In the next week or two, harvest of the storage crop will be in full swing for both fresh and process potatoes. Early indications are that yields, and quality are exceptional.

The annual general meeting of the Ontario Potato Board is scheduled to take place Dec. 1, 2021. We are hopeful to hold an in person meeting but will monitor the COVID-19 situation and make a decision closer to the date. Please direct any questions regarding the annual general meeting to the board office at [email protected] or (519)-846-5553.

Prince Edward Island Potato Board logo
Photo: Prince Edward Island Potato Board


Prince Edward Island

By: Wayne Townshend, board chair of the Prince Edward Island Potato Board

After a nearly ideal growing season growers are approaching harvest with tempered optimism, as many say, “the crop is not yet in the bin.” Field days held in early September show the potential for much improved yields from those in 2020 that were negatively impacted by drought conditions.

Island growers have been pleased to see an expansion of the weather station network in Prince Edward Island this season. The University of P.E.I. Climate Research Lab and School of Climate Change and Adaptation installed 38 new climate stations across the province in the summer of 2021. According to Don Jardine from the UPEI Climate Lab, the data from these new stations can be combined with data from several other stations including those established previously by the UPEI Climate Research Lab, the Mi’kmaq Confederacy of P.E.I., P.E.I. Emergency Measures Organization, CoCoRaHS volunteer observer network, and private climate station owners, for a total of 98 stations in total.  The potato growers in P.E.I. are hopeful this expansion of the weather network will not only increase the historical data but will contribute to improving the local weather forecasting that is so important for planning agricultural operations.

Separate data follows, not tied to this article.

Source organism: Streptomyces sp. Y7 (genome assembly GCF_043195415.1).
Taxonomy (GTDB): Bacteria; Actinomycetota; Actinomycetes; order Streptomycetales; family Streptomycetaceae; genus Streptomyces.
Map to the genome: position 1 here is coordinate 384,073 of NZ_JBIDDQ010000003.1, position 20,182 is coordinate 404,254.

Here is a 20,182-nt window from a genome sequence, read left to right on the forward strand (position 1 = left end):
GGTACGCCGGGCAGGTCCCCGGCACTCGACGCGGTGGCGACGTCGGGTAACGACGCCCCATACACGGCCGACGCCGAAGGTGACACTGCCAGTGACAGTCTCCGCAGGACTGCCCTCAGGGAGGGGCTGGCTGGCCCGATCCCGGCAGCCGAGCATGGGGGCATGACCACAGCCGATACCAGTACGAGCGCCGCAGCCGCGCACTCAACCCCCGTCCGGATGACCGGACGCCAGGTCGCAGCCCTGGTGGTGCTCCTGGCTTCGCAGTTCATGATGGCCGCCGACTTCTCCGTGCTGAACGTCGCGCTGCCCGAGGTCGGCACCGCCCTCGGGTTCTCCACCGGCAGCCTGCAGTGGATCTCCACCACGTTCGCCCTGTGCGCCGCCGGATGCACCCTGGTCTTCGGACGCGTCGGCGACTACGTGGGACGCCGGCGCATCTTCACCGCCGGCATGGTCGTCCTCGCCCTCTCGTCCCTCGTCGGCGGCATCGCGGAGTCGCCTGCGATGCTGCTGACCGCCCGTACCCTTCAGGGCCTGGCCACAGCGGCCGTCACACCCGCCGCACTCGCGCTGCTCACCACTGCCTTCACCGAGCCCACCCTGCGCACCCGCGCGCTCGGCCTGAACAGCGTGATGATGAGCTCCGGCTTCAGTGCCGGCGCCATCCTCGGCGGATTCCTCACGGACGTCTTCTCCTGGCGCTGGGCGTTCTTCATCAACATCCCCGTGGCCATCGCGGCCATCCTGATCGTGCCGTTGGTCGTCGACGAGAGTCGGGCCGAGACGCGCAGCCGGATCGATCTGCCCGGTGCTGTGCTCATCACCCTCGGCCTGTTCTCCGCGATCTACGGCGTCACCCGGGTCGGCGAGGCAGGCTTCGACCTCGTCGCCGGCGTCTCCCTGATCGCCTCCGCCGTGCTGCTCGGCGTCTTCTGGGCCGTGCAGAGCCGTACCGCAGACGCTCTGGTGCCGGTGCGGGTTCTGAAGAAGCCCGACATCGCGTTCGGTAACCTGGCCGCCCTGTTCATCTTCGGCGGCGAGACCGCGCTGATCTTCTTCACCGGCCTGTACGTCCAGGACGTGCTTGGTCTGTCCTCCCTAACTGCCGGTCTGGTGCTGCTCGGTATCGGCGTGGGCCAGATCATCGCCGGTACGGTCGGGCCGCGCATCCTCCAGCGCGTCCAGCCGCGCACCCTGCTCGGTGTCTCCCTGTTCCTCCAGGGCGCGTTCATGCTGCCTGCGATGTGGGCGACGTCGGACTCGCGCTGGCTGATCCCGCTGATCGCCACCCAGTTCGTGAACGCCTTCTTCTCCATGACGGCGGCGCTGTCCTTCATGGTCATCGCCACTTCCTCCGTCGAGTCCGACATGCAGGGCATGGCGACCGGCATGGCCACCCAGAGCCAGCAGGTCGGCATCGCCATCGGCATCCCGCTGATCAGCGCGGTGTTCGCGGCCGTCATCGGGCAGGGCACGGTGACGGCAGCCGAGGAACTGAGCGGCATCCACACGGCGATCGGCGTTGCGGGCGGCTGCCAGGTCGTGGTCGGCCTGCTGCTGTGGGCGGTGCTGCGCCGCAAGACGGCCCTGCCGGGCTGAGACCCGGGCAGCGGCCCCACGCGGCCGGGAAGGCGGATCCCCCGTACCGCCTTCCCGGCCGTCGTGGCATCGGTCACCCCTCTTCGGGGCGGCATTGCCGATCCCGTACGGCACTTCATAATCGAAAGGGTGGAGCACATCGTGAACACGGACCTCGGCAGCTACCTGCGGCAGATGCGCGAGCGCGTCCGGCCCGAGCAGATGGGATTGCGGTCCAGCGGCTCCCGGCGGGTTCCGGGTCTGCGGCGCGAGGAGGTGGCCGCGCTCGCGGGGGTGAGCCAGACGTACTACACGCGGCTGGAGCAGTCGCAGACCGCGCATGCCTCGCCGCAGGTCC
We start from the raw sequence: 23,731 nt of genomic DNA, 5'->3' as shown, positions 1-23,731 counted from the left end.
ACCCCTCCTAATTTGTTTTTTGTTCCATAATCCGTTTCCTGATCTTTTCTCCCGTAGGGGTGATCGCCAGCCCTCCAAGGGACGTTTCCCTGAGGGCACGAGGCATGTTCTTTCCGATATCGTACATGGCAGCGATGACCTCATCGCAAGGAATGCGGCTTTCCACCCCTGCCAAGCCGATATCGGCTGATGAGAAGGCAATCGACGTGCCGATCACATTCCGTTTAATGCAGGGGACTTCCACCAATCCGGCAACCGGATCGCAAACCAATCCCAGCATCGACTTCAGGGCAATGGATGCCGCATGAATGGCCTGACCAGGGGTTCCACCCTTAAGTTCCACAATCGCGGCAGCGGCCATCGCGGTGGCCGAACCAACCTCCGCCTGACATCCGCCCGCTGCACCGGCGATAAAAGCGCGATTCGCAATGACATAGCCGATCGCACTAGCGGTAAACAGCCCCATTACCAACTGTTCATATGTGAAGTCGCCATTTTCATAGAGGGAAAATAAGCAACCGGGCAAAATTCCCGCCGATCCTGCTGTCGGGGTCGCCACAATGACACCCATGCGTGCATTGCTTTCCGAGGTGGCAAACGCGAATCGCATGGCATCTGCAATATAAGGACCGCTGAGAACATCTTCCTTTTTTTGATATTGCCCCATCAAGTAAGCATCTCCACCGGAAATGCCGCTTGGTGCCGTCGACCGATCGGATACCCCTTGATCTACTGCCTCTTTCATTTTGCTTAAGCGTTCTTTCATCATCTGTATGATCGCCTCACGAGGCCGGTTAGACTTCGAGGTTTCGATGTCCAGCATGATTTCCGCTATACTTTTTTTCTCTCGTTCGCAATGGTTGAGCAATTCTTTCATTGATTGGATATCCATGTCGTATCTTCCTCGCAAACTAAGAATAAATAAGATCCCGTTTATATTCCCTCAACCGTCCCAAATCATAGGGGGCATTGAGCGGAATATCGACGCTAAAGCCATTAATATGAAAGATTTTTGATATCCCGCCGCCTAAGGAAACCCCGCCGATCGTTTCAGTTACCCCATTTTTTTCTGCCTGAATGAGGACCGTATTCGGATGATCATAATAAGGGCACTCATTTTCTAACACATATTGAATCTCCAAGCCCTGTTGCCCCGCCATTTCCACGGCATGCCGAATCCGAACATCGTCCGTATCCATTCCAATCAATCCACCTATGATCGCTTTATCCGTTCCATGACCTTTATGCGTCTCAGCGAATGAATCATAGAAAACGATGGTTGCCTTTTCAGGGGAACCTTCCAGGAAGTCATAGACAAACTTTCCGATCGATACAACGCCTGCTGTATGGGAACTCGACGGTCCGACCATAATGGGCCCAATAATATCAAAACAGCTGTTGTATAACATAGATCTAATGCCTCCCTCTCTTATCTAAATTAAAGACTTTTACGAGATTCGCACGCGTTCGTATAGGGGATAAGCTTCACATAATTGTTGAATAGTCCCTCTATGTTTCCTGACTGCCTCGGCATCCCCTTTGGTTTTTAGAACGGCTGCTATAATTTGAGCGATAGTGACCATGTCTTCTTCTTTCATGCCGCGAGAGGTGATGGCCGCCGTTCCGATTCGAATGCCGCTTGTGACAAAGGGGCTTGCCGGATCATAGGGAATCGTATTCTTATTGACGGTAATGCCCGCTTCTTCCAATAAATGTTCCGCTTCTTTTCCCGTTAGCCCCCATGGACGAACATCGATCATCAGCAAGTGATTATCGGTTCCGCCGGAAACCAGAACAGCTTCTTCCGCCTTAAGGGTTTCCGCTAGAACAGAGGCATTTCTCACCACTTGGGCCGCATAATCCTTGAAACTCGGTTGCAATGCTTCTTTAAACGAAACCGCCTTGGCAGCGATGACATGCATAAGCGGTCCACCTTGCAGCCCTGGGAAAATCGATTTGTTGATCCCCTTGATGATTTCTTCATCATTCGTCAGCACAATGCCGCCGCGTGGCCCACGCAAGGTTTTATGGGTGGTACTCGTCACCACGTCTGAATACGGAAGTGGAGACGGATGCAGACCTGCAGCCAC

Early harvest has begun in P.E.I. Things seemed to get going a little earlier in 2021 and volumes to Canadian and United States markets are up slightly from the same time in 2020. Processing plants transitioned to new crop local potatoes in mid-September.

As of Sept. 8, 2021, 83 per cent of Island residents 12 and over are fully vaccinated and 92 per cent have received at least one dose of the vaccine. Public Health recommendations to prevent the spread of COVID-19 will continue to be practiced on farms during the 2021 harvest season.

Les Producteurs de pommes de terre du Québec logo
Photo: Les Producteurs de pommes de terre du Québec


By: Sarah-Maude Larose-Lavallée, project officer for Les Producteurs de pommes de terre du Québec

The 2021 Quebec harvest of storage potatoes started mid-September. Early harvest has been underway for some time now; yields on the early crop are above average with good quality.

Though we do have some concern on the Russets due to the heat and drought we experienced this summer, we expect a good crop, but a smaller size profile. The weather improvements in the past weeks might help to regain size for the later varieties in some regions. There is still some time before the crop is in storage, and it can go either way.

Both the processing and chip crop have started to be dug. Our chip varieties appear to have slightly higher than normal gravities.

Overall, approximatively 1,000 acres more were planted. Good demand in the fresh sector resulted in a five per cent acreage increase, mostly on the yellows and long whites. Recently, demand has been positively influenced with return to school schedules and cooler temperatures.

As growers start another harvest season, we’re planning our annual potato conference and banquet to return in-person in November, wishing everyone good conditions to finish the growing season with.